The Sources of Differentiation in the Immigrant Housing Market: Insights from the Longitudinal Survey of Immigrants to Canada

Michael Haan, University of Alberta

This paper identifies some of the reasons behind differences in the homeownership levels of seven recently-arrived immigrant visible minority groups in Canada. It uses discrete-time event history analysis models, bootstrap sampling, and three waves of the Longitudinal Survey of Immigrants to Canada (LSIC) to model the homeownership status of the October 2000-September 2001 arrival cohort in their first four years after arrival to Canada. Given the richness of LSIC data, it is possible to determine if differentiation among recent arrivals in the housing market occurs because of 1) credit constraints (including entry wealth, interest rates, and perceptions of discrimination), 2) class of entry, 3) credential recognition, and/or 4) city choice. These factors are shown to be important factors for explaining differences between Arab, Black, Latin American, and White immigrants in their first four years. The implications of these results for both Canada and other countries are discussed.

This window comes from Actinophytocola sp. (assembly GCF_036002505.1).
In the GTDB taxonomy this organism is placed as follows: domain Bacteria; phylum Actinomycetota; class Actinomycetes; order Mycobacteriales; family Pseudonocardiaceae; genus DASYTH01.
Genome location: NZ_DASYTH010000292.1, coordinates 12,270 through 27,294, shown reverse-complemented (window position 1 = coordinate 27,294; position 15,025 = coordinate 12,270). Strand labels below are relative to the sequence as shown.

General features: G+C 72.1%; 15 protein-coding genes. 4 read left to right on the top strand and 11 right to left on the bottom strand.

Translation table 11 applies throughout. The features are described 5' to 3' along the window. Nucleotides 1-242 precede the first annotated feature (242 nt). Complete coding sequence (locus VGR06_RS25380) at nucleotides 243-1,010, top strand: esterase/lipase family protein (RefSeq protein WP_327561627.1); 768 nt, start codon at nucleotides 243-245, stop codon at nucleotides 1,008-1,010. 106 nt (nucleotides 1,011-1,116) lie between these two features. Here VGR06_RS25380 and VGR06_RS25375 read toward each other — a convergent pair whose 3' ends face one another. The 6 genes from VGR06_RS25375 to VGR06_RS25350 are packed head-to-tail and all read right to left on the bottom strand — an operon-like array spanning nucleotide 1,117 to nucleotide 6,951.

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Presented in Session 79: Sources of Racial and Ethnic Differentiation in Residential Space